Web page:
- Works great with Linux but needs a bit of work to set it up
- There don’t really seem to be any cons but you must note it’s mainly for analyzing Bluetooth and not very versatile in terms of its uses and applications
3. NooElec Yard Stick One USB Transceiver
This is another great device which is priced quite affordably but can both transmit and receive just like the other products we reviewed above. However, it only claims to work over most popular license-free bands – and while it shouldn’t be a problem for most users – you would want to take this into account as well especially if you’re a more advanced user.
It comes integrated with a receive amplifier and a transmit amplifier. There’s also a female SMA connector so you wouldn’t have any trouble using an external antenna with it.
This device may not exactly fit the definition of an SDR technically speaking, but it would offer pretty much everything a true SDR does.
However, it does have a bit of a limitation in that it can only operate near the following frequencies:
- 281-361 MHz
- 378-481 MHz
- 749-962 MHz
Our top pick, the HackRF, clearly outperforms this device as it can receive and transmit all across the range from 1MHz to 6GHz.
However, just like the HackRF, it works great at RF hacking and anything that has to do with RF.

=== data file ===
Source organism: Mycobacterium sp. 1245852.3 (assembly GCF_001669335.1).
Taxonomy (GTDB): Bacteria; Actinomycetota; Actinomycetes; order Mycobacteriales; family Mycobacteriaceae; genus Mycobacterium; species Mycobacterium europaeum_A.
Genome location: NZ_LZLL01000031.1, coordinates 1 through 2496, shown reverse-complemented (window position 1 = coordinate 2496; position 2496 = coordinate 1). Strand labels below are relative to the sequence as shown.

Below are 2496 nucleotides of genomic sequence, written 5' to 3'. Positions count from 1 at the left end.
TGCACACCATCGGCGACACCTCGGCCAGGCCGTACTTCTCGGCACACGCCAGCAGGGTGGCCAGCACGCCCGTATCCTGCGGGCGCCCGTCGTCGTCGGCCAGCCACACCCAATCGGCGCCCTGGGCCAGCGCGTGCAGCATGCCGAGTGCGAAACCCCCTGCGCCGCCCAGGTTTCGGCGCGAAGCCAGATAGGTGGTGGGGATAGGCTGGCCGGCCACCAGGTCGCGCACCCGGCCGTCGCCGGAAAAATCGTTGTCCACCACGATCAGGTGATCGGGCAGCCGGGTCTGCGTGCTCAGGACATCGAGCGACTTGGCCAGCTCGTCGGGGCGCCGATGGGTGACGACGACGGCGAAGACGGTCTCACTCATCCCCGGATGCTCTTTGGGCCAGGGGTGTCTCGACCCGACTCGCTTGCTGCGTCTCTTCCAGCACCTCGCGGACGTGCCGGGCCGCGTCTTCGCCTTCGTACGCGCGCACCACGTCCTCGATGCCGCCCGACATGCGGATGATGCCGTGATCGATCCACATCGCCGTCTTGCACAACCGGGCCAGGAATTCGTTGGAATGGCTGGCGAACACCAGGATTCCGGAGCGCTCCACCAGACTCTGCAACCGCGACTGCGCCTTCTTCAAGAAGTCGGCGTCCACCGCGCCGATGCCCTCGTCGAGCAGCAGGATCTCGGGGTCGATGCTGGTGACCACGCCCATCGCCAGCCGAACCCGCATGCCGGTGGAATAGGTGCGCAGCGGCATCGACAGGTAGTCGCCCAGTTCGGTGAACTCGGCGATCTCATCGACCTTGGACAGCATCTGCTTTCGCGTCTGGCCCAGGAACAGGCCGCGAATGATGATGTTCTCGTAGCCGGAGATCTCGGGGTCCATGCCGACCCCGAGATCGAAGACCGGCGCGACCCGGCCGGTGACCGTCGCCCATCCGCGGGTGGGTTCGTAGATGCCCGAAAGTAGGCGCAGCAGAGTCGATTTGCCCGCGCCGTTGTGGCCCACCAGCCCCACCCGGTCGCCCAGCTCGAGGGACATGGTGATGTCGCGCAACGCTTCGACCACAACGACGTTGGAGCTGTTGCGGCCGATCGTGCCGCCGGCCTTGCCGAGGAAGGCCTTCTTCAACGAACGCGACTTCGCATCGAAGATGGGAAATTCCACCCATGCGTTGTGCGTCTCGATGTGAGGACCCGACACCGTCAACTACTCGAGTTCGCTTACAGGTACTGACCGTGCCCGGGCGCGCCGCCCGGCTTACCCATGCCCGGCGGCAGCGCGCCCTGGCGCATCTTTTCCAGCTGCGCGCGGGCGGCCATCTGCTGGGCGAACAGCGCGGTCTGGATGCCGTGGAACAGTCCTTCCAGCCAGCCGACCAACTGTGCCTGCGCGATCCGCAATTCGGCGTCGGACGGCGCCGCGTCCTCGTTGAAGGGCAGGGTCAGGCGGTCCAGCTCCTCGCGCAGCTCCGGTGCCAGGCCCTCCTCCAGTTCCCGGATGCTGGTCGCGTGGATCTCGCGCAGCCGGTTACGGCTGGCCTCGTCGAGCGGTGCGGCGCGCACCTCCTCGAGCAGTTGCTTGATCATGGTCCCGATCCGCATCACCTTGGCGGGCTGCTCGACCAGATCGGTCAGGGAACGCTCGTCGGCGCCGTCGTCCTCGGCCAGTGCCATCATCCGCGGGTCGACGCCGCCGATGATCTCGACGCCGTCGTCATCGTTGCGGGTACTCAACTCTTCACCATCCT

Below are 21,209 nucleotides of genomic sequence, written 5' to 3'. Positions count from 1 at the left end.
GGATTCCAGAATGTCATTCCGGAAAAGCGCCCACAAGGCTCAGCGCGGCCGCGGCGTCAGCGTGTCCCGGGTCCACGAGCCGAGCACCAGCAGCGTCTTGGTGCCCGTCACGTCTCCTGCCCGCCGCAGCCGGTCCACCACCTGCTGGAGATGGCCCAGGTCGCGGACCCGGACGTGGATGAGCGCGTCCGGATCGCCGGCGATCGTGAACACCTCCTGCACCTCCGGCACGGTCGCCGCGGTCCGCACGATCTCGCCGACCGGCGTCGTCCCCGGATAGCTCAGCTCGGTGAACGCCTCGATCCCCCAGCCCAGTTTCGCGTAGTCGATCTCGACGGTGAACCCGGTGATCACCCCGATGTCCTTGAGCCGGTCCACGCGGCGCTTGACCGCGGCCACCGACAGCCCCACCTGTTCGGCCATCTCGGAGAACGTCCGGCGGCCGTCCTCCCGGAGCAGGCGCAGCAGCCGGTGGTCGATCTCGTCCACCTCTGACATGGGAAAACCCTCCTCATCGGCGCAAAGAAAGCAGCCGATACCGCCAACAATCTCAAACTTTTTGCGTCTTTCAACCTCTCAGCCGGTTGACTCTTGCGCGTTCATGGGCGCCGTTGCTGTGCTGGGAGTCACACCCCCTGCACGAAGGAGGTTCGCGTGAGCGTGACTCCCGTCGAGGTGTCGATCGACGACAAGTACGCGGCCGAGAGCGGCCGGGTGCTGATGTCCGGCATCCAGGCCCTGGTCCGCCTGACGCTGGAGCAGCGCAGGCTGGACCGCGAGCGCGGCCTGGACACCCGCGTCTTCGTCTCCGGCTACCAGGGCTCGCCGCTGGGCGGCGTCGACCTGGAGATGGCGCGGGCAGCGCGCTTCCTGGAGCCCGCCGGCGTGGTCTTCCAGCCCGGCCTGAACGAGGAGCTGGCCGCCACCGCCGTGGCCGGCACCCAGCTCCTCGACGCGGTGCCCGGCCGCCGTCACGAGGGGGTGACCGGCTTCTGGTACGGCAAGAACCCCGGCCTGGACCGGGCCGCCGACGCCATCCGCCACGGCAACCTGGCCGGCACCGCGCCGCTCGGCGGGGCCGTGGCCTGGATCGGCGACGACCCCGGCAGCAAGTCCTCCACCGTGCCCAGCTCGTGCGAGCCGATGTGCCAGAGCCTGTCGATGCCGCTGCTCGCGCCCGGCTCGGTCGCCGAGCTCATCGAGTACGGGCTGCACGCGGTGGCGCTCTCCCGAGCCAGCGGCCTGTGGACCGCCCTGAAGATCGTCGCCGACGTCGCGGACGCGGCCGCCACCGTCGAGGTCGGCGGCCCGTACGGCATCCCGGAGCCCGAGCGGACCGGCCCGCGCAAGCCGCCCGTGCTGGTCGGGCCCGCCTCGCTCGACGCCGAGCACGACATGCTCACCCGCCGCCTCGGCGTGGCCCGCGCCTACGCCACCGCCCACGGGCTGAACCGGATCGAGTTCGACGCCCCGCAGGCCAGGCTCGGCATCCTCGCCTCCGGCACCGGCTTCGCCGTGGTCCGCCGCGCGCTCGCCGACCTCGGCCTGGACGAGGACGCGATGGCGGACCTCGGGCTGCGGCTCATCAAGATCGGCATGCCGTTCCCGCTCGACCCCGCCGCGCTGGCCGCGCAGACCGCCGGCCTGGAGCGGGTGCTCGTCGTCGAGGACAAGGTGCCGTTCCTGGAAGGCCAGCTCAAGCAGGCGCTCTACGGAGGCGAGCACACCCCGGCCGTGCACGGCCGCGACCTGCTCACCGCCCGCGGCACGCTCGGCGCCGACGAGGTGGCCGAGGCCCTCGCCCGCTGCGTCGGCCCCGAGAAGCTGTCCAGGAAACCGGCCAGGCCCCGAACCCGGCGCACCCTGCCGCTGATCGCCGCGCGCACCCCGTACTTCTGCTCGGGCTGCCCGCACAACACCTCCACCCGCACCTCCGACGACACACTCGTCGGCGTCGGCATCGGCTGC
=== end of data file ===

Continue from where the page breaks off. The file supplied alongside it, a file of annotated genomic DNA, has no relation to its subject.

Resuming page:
- Great device at a great price with both receiving and transmitting capabilities
- You can connect an external antenna to it
- Works pretty well at anything and everything RF
- Relatively easy to use
- Monitoring and injecting sub-GHz frequencies is a breeze
- Comes with a fixed length antenna
4. Seeedstudio KiwiSDR
This is a great SDR if you’re looking to do some serious monitoring or learning. While it might seem disappointing that it doesn’t have transmitting capabilities and can only be used for receiving, but that’s also its advantage.
This is because it allows you to use the device to learn HF without getting into harm’s way as it can’t be used to transmit so you would never be able to transmit over bands or frequencies that are illegal for unlicensed users. You would be able to explore as much as you want and learn a lot while doing so without having to worry about any licensing issues.
Furthermore, it’s considerably easier to set up and use than most other SDRs out there, including all the ones we reviewed above.